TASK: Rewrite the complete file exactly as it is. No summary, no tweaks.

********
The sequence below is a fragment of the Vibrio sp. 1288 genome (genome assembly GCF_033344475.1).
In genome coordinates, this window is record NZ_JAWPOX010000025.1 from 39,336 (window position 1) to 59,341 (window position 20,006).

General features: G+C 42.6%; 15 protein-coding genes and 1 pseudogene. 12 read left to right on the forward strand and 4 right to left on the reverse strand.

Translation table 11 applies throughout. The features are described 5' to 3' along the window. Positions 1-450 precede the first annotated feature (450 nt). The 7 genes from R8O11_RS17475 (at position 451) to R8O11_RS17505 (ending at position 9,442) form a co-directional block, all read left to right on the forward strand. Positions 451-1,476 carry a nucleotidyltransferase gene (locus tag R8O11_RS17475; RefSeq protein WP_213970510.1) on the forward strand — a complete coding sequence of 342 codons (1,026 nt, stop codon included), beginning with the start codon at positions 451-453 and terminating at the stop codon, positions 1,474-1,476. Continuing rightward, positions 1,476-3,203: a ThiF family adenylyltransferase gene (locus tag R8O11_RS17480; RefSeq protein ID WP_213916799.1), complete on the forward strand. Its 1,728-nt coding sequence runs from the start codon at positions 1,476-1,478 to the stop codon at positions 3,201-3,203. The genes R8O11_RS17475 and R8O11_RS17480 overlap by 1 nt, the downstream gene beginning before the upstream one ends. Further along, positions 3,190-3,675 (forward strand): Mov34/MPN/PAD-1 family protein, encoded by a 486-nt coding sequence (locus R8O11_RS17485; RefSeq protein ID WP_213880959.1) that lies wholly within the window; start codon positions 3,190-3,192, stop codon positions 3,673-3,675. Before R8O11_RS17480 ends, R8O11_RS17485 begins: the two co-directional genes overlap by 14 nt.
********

The sequence below is a fragment of the Vibrio sp. 1288 genome (genome assembly GCF_033344475.1).
In genome coordinates, this window is record NZ_JAWPOX010000025.1 from 39,336 (window position 1) to 59,341 (window position 20,006).

General features: G+C 42.6%; 15 protein-coding genes and 1 pseudogene. 12 read left to right on the forward strand and 4 right to left on the reverse strand.

Translation table 11 applies throughout. The features are described 5' to 3' along the window. Positions 1-450 precede the first annotated feature (450 nt). The 7 genes from R8O11_RS17475 (at position 451) to R8O11_RS17505 (ending at position 9,442) form a co-directional block, all read left to right on the forward strand. Positions 451-1,476 carry a nucleotidyltransferase gene (locus tag R8O11_RS17475; RefSeq protein WP_213970510.1) on the forward strand — a complete coding sequence of 342 codons (1,026 nt, stop codon included), beginning with the start codon at positions 451-453 and terminating at the stop codon, positions 1,474-1,476. Continuing rightward, positions 1,476-3,203: a ThiF family adenylyltransferase gene (locus tag R8O11_RS17480; RefSeq protein ID WP_213916799.1), complete on the forward strand. Its 1,728-nt coding sequence runs from the start codon at positions 1,476-1,478 to the stop codon at positions 3,201-3,203. The genes R8O11_RS17475 and R8O11_RS17480 overlap by 1 nt, the downstream gene beginning before the upstream one ends. Further along, positions 3,190-3,675 (forward strand): Mov34/MPN/PAD-1 family protein, encoded by a 486-nt coding sequence (locus R8O11_RS17485; RefSeq protein ID WP_213880959.1) that lies wholly within the window; start codon positions 3,190-3,192, stop codon positions 3,673-3,675. Before R8O11_RS17480 ends, R8O11_RS17485 begins: the two co-directional genes overlap by 14 nt.